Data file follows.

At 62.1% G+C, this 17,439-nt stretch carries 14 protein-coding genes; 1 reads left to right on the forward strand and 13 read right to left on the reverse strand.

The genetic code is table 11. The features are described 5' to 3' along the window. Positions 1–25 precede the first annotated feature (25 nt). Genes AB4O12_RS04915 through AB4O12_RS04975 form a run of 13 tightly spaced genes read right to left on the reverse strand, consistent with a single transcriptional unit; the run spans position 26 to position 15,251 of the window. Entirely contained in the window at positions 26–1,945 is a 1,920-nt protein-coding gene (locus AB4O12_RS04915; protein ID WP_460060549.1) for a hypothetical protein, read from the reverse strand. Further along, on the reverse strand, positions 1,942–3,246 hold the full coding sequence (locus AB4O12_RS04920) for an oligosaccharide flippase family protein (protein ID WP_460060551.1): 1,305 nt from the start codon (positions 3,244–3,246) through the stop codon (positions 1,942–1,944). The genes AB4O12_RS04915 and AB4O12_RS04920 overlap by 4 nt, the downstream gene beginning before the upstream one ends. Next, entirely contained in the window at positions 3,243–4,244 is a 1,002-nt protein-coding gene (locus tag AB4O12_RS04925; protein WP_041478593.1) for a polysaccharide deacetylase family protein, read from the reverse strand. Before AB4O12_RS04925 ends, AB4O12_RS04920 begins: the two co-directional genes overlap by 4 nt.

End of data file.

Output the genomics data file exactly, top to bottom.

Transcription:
At 62.1% G+C, this 17,439-nt stretch carries 14 protein-coding genes; 1 reads left to right on the forward strand and 13 read right to left on the reverse strand.

The genetic code is table 11. The features are described 5' to 3' along the window. Positions 1–25 precede the first annotated feature (25 nt). Genes AB4O12_RS04915 through AB4O12_RS04975 form a run of 13 tightly spaced genes read right to left on the reverse strand, consistent with a single transcriptional unit; the run spans position 26 to position 15,251 of the window. Entirely contained in the window at positions 26–1,945 is a 1,920-nt protein-coding gene (locus AB4O12_RS04915; protein ID WP_460060549.1) for a hypothetical protein, read from the reverse strand. Further along, on the reverse strand, positions 1,942–3,246 hold the full coding sequence (locus AB4O12_RS04920) for an oligosaccharide flippase family protein (protein ID WP_460060551.1): 1,305 nt from the start codon (positions 3,244–3,246) through the stop codon (positions 1,942–1,944). The genes AB4O12_RS04915 and AB4O12_RS04920 overlap by 4 nt, the downstream gene beginning before the upstream one ends. Next, entirely contained in the window at positions 3,243–4,244 is a 1,002-nt protein-coding gene (locus tag AB4O12_RS04925; protein WP_041478593.1) for a polysaccharide deacetylase family protein, read from the reverse strand. Before AB4O12_RS04925 ends, AB4O12_RS04920 begins: the two co-directional genes overlap by 4 nt.